Ram is on a roll. And if success has many fathers, paternity might be difficult to determine for a truck brand that has muscled its way past Chevrolet and into second place behind Ford in the most important and most profitable part of the U.S. marketplace. But certainly how the independent Ram brand has evolved has played a huge role.
With second-quarter sales figures soon to be announced, it appears as though the Fiat Chrysler-owned pickup-truck brand will extend the lead that it took in the first quarter over Chevy Silverado, its main rival for the runner-up position behind long-time industry leader Ford F-150. Ram held a sales lead over Silverado of nearly 22,000 units five months into 2019, according to Automotive News.
Among the reasons for Ram’s ascendance is the discernibly more functional and luxurious interior in the all-new 2019 Ram, including its biggest-in-class 12-inch touch screen and a dual-pane panoramic sunroof. The significantly overhauled fresh version of Ram 1500 was hailed as the 2019 North American Truck of the Year at the North American International Auto Show this year. Fiat Chrysler has been upgrading heavy-duty versions of Ram as well.
Fiat Chrysler also has snared market share with aggressive showroom rebates this year. The company offered an average discount of $5,900 on its new Ram 1500 in the first quarter of this year compared with $5,000 that General Motors was offering for the recently redesigned Silverado, according to Edmunds.com.
But a good portion of the credit for Ram’s ascendance belongs to a marketing strategy that has provided tremendous horsepower for the brand as it has become a new draft-horse partner for the company along with Jeep.
The latest Ram marketing campaign, titled “On to Bigger Things,” showcases class-leading features in Ram models that exceed owners’ personal and professional expectations. Featuring a custom rendition of the Fleetwood Mac hit song “Go Your Own Way,” new ads highlight Ram owners including renowned racehorse trainer Todd Pletcher, female professional saltwater fly fisher Alex Lovett Woodsom, and Wayne Mueller, the third-generation owner of Texas-based Louie Mueller BBQ.
Such new directions in advertising are part of what has helped Ram continue to climb in the pickup-truck wars, believes Fiat Chrysler Chief Marketing Officer Olivier Francois. “What we needed to do with Ram,” Francois told me recently, “was to speak to multiple dimensions of the brand. Like every brand, it has different facets. Like all others, we need to promote the capabilities of our products. Torque, pull, towing capacity — everyone does that. And we must do it, too, because we have big claims. Ram is a superior product. But at the same time, we need to develop character for the brand around service, respect, and giving back. It’s a more-classical pitch for Ram but we need to find original ways to do it.”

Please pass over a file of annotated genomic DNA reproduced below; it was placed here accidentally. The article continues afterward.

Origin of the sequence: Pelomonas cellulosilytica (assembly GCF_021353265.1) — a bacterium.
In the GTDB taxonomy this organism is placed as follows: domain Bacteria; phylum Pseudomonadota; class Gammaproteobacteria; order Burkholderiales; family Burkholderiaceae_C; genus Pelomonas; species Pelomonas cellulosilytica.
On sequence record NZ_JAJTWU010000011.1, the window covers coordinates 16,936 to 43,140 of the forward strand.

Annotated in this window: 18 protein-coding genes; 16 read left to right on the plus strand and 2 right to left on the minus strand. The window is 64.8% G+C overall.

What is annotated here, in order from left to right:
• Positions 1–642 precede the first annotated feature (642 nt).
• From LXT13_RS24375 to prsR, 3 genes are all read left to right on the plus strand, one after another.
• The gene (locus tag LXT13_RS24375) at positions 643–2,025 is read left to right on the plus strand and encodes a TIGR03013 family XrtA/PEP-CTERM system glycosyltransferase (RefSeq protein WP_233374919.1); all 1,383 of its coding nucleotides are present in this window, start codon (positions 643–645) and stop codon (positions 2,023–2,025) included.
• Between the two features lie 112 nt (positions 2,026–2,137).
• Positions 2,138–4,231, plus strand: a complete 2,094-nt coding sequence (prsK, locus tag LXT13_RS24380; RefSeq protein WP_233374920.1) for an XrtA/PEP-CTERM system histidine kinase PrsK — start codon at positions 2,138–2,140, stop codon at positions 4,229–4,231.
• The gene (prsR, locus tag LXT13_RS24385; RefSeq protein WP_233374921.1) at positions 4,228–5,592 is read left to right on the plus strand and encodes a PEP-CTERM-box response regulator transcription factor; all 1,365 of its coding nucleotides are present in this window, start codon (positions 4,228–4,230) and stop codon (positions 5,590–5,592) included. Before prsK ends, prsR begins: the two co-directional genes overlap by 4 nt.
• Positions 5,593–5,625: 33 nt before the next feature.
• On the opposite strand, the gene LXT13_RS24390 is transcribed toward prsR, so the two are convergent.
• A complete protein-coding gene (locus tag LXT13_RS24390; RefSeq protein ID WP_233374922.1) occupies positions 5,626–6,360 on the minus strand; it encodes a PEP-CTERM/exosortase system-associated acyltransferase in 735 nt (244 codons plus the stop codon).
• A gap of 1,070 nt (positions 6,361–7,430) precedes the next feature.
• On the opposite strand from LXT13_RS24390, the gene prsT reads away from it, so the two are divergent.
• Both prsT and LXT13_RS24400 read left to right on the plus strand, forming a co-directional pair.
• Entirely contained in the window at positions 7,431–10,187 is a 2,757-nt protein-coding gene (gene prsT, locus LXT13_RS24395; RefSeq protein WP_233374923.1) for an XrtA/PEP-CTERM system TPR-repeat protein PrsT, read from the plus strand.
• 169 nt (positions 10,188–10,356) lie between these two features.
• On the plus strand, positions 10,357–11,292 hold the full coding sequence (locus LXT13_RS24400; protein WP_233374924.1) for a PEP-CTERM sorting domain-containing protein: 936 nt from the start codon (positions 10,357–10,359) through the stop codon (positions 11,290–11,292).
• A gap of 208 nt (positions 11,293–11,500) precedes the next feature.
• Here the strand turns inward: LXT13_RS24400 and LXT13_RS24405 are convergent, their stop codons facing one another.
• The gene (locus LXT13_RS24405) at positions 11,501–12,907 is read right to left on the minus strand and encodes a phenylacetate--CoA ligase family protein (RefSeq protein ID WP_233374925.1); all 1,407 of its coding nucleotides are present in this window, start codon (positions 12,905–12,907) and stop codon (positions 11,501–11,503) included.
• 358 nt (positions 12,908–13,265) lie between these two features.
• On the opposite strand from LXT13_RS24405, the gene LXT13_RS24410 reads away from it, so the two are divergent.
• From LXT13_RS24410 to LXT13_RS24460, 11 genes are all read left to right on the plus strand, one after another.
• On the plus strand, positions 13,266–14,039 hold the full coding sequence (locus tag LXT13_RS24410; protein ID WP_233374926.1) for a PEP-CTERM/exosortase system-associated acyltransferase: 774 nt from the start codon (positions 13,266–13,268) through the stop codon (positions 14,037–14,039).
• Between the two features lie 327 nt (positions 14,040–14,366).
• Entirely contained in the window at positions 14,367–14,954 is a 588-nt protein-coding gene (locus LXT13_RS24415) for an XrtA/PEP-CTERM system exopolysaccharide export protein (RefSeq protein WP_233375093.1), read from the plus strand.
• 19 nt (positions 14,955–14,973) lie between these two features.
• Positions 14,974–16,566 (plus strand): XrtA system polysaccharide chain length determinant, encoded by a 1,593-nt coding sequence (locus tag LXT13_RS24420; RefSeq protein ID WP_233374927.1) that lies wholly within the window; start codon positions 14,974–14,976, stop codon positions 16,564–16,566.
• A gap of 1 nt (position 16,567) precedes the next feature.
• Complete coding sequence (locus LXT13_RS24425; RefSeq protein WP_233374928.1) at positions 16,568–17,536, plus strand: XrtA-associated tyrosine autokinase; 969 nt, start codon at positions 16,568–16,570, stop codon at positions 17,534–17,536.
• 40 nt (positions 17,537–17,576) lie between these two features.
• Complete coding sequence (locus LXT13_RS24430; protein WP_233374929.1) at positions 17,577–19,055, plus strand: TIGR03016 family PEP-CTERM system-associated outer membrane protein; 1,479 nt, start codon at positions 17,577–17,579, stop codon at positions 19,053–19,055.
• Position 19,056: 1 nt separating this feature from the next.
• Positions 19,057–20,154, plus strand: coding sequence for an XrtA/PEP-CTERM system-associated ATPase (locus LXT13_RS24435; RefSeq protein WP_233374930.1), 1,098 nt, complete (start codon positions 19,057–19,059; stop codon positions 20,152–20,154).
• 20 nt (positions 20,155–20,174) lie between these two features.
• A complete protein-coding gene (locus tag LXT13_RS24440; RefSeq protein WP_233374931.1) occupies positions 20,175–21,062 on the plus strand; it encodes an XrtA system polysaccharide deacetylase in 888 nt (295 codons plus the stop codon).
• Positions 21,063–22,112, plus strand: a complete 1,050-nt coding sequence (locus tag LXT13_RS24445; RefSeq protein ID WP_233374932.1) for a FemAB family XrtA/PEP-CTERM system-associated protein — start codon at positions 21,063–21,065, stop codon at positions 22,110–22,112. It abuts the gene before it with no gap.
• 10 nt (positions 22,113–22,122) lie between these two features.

Ram’s current brand credibility ultimately stems from the fact that Fiat Chrysler broke Ram pickups off from the rest of Dodge about ten years ago, cleaving the future identity of its crucial pickup-truck franchise from the wheezing Dodge marque and underscoring Ram’s distinctiveness when it was still far in third place in the segment.
Much credit goes to the late Sergio Marchionne, Fiat Chrysler’s CEO for 10 years who died in July. “One thing that is [under-recognized] is Sergio’s legacy when it comes to advertising and marketing,” Francois said. “He wanted us to be bold and different, and that was part of the strategy for the Ram brand. Each of our brands has owned its own space, and people start seeing our brands as reflections of their own character.”
Francois has fertilized Ram’s growing brand identity over the years with memorable advertisements that have worked symbiotically with expansions of the Ram product lineup, lauded overhauls of exterior restyling and notable improvements throughout the vehicles. Highlights along the way have included two Super Bowl commercials — the poignant “Farmer” ad featuring a posthumous voiceover by Paul Harvey for the Super Bowl in 2014 and another, albeit humorous, Big Game ad, “Vikings,” last year.
Francois also leveraged Ram as well as the company’s iconic Jeep brand in rolling out a new Fiat Chrysler Super Bowl advertising strategy this year of refraining from TV advertising during the game and, instead, peppering the occasion with well-executed digital ads. One Ram entry introduced actor Jeremy Renner as the brand’s new spokesperson. Titled “Make Sure of It,” the 90-second ad leveraged the culture’s #MeToo moment to bring a new dimension to the Ram brand.
Focused on the face of Renner’s daughter in the back seat of a Ram while he drives, his voiceover shares his hopes and dreams for her future. “She won’t be a female leader … She will be a leader,” he says, at the end vowing, “And I’m going to make sure of it.” The Ram tag line says, “Make the next generation even better. That’s our job.” The ad has garnered more than 2.5 million views on YouTube — a pittance compared to the 100-million-plus TV viewers that a Super Bowl gets, but an important creative moment for Ram nonetheless as Francois begins to test the bounds of a digital-first marketing strategy.
Although on a smaller scale than some of the big advertising bets Francois has placed for Fiat Chrysler over the years — such as the epic “Born Of Fire” Super Bowl ad in 2011 that starred Eminem — “Make Sure of It” entailed some risks as well, he said. “My European side,” said the French-born Francois, “totally related to the ad. [But] my fresher, newer American side — I wasn’t sure it would connect with our viewers, as much as I liked it. But I concluded that it would be something super-positive.”